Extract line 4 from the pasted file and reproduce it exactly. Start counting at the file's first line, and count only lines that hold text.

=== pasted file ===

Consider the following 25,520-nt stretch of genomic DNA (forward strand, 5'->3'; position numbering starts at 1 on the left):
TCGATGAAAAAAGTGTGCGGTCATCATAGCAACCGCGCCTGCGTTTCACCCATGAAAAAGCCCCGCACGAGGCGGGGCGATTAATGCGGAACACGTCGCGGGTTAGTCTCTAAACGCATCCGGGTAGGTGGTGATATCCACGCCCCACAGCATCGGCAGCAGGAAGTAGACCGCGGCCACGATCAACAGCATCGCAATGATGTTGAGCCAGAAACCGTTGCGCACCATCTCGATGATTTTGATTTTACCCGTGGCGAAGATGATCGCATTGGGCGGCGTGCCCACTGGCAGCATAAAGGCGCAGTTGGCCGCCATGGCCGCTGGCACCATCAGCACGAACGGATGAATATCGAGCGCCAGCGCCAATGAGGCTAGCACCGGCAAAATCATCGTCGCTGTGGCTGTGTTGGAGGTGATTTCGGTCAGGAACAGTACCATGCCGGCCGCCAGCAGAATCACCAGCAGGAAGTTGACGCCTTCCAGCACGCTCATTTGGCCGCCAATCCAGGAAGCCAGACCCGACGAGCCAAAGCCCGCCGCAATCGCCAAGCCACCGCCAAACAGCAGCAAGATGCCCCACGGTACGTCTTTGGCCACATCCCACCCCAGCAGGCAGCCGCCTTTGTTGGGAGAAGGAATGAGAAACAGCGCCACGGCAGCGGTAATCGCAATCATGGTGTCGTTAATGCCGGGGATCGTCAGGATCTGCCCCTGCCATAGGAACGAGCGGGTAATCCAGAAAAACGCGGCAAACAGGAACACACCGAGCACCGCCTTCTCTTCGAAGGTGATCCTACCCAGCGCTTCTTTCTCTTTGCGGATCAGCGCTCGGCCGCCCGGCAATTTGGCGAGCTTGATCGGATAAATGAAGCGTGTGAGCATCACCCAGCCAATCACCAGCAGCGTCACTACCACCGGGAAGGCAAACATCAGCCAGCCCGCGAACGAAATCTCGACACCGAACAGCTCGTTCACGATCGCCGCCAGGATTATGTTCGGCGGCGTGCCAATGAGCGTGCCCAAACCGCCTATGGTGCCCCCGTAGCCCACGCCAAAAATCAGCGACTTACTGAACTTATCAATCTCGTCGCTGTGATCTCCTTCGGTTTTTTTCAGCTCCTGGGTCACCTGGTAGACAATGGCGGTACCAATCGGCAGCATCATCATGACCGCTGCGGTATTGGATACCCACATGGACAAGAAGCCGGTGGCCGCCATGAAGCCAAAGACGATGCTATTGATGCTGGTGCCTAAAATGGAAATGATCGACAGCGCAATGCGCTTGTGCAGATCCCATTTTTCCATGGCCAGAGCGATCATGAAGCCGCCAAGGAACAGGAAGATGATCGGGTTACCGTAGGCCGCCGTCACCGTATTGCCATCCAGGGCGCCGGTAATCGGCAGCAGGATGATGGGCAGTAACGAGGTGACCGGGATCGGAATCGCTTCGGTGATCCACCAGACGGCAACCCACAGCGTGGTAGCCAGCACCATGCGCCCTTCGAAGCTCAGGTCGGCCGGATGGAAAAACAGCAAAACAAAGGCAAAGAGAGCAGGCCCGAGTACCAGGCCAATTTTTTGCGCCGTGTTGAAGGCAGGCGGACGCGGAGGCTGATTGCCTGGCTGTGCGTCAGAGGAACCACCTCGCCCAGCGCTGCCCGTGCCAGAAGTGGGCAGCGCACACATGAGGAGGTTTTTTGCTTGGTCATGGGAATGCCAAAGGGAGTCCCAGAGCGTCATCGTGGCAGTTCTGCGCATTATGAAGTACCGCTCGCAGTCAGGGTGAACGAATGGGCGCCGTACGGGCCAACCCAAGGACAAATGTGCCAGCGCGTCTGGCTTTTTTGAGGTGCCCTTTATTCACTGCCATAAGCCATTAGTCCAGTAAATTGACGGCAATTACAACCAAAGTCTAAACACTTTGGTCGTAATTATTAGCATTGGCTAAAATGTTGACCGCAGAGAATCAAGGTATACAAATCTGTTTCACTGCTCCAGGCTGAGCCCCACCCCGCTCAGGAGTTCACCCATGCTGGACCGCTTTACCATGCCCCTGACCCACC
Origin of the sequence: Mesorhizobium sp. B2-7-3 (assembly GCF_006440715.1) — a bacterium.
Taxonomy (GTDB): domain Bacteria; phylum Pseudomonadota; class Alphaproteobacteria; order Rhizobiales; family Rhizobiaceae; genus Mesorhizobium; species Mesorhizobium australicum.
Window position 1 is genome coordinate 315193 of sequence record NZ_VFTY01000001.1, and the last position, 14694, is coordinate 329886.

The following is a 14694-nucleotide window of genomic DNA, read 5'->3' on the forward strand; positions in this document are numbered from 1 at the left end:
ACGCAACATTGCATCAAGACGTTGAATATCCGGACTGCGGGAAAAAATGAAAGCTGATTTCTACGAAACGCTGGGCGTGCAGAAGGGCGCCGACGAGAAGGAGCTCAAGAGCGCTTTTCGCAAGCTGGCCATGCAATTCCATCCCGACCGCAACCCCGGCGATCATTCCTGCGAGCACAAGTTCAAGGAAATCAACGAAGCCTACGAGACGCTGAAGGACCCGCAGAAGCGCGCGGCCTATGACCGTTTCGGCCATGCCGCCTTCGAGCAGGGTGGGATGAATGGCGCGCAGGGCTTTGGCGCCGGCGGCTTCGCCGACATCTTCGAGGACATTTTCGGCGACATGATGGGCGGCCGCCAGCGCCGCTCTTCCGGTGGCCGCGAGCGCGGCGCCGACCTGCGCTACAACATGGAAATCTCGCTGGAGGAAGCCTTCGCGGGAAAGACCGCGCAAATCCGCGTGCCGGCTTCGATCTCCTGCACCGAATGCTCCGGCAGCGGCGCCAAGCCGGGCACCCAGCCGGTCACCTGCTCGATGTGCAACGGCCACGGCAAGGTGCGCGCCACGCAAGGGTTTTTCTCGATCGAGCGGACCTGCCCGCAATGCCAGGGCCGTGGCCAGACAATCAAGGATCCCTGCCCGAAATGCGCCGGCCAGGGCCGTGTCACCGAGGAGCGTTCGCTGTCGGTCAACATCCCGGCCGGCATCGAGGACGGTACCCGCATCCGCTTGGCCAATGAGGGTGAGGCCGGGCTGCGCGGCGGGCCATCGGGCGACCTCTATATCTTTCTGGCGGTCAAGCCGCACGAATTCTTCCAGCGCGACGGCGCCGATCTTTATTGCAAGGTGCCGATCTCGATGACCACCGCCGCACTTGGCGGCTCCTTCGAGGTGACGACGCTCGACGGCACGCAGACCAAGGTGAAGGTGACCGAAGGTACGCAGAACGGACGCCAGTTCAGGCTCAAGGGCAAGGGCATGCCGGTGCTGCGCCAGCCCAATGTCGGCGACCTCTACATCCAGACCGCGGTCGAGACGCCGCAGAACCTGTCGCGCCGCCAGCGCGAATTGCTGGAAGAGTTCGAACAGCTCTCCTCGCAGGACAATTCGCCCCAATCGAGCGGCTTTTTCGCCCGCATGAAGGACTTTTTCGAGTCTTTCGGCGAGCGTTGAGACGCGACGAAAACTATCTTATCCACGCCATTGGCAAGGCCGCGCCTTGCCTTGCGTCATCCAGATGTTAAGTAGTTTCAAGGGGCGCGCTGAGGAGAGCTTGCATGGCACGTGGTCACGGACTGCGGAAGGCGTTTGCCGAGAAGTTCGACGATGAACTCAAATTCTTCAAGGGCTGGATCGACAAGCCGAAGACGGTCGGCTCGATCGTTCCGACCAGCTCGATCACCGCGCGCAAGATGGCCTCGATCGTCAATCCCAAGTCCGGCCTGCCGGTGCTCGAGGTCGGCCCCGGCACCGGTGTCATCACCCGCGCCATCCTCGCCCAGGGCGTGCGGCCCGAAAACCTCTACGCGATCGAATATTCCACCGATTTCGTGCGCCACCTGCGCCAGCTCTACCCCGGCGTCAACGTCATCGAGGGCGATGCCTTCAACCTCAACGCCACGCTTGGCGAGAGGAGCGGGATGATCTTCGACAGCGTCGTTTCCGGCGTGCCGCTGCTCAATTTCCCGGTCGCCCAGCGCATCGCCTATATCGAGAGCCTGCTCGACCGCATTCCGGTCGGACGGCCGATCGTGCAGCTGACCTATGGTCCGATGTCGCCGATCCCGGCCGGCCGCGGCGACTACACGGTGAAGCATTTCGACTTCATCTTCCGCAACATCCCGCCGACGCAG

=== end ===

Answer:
Taxonomy (GTDB): domain Bacteria; phylum Pseudomonadota; class Alphaproteobacteria; order Rhizobiales; family Rhizobiaceae; genus Mesorhizobium; species Mesorhizobium australicum.